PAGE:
By Carrie Finlinson for the Murray Jouranl

Brandon, a Utah second grader, can't wait for May 21. It is not his birthday. It's not the last day of school. But it is the day he's going to receive his first bicycle.

Brandon, whose last name we won't use to protect his privacy, along with 1,000 other underprivileged second graders, will be given a brand new bike as part of the annual Bikes for Kids charity event. Now in its sixth year, Bikes for Kids raises money and donates 1,000 bikes to 1,000 kids. Bikes for Kids director and Murray resident Debbie Reid said these students will also receive a new helmet, bike lock, t-shirt, and water bottle, along with training in bike safety and healthy eating.

For Reid, this event is a realization of a dream that was inspired by her then 9-year-old son Tyler.

"We were riding in Lance Armstrong's Ride for the Roses charity race together, and Tyler wanted to quit. There was nothing I could say or do to get him back on his bike," Reid said.

But then Tyler heard the music and celebration coming from the finish line and decided to get back on his bike.

"When he came to the end, he stood up on his pedals to take the whole thing in. I thought to myself, 'Every kid deserves this opportunity.' We all have hard times in our lives and need something to help us keep going and complete our goal."

Reid saw a bike give-away as a means to give more children independence, and a way to accomplish their dreams.

"Being in a community with such diversity, I saw a lot of needs," Reid said. "I really wanted to do something to make a difference in the lives of these children that I had seen grow up with my son."

Reid remembers one boy in particular that would come to school in his dad's ill-fitting clothes, wearing mis-matched shoes.

"He was obviously neglected at home, but he loved being at school because the kids accepted him," Reid said. Often this boy wouldn't make it to school. Reid thought about him as she launched her Bikes for Kids charity.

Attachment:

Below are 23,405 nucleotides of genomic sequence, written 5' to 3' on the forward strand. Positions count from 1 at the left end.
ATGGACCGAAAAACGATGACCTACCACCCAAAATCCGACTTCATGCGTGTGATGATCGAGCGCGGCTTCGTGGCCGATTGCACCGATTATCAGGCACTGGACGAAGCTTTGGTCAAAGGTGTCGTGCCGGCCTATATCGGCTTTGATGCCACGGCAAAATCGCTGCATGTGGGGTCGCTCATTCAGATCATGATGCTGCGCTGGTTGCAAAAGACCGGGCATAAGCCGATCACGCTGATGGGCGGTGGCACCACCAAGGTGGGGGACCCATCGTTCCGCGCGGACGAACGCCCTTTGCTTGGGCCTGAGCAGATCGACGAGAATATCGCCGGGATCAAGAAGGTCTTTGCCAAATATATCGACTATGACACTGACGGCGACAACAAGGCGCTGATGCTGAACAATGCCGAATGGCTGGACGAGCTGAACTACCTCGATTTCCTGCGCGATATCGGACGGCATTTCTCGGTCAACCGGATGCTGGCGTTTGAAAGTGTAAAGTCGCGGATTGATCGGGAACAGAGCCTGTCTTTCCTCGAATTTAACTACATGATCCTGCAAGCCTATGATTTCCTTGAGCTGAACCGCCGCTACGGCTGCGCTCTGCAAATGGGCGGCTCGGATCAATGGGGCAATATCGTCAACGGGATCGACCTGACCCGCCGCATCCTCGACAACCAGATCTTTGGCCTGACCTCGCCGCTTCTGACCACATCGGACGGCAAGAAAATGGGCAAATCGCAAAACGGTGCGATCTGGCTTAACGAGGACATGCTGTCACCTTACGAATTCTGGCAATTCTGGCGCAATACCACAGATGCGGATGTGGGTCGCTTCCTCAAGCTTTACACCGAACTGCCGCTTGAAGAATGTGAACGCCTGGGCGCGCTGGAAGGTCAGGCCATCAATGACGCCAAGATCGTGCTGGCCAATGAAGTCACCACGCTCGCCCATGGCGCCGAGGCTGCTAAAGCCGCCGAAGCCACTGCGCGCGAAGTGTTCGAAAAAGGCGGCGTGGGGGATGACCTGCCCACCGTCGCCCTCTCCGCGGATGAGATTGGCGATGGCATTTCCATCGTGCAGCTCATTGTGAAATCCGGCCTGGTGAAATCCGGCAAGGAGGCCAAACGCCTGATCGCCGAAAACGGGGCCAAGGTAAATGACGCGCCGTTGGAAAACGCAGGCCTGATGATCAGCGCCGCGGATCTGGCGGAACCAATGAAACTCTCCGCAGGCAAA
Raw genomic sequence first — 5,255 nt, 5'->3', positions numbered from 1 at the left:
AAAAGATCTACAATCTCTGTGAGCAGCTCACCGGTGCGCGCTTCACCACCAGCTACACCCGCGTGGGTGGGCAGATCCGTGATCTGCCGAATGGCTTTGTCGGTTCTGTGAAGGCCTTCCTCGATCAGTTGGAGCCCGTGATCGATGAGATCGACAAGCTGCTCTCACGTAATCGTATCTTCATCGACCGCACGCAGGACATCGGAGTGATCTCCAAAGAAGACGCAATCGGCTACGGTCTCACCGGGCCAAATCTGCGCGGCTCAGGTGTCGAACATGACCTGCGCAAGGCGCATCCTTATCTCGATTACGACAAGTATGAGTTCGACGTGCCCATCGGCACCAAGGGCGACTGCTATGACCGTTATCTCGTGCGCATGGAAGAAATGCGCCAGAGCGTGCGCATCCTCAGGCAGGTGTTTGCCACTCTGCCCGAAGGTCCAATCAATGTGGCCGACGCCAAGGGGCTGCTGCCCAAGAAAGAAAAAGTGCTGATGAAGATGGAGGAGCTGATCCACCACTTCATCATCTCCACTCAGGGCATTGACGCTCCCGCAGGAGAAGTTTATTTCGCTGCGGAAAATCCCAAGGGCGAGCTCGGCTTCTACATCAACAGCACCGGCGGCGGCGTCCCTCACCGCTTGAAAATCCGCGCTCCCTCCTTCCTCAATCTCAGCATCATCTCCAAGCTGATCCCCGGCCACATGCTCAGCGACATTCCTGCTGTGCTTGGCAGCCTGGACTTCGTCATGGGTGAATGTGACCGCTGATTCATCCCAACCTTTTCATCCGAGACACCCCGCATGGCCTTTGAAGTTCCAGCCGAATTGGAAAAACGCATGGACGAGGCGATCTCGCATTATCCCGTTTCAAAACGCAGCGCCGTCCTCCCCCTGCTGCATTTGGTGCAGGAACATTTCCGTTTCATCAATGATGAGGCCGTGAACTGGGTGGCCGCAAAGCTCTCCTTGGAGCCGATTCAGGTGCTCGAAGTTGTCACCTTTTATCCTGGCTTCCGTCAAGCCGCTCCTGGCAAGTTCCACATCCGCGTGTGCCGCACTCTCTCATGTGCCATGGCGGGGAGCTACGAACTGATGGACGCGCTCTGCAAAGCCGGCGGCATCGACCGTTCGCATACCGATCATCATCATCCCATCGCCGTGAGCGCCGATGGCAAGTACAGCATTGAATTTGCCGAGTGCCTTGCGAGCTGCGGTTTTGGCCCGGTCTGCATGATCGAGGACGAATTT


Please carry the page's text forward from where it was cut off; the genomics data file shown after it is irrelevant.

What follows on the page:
"I wondered what it would have meant for a child like this to have his own bike," Reid said. "With his own means of transportation, he could get to school or the Boys and Girls Club on his own and even get a better education."

Six years later, this has become a reality for 6,000 kids. These kids are chosen for this give-away based on Bikes for Kids work with Title I schools, and Boys and Girls Clubs across the state. Once a student is selected, he or she must apply for their bike through completing a community service project.

"We want the kids to feel like they are doing something to give back," Reid said. "This gives them a way to earn their bike."

For Reid, this event has become a full-time job.

"I try to give my board time off after our fall auction, but we meet nearly year round," Reid said. Does she ever consider giving it up?

"All the time," Reid said.

But then comes bike-giveaway day, and Reid gets to meet kids like Brandon who have been counting down the days until they get to ride their very own bike.

"The joy and the gratitude expressed by the children and the parents are so thick and strong that it is almost like a physical presence," Reid said. "It fills me to continue to keep doing this every year. It brings me a lot of joy."

Photo caption: Bikes for Kids director and founder Debbie Reid and her son Tyler at the Ride for the Roses race in Texas. It was Reid's experience at this race that inspired her to start Bikes for Kids, a charity that donates 1,000 bikes to 1,000 kids each year.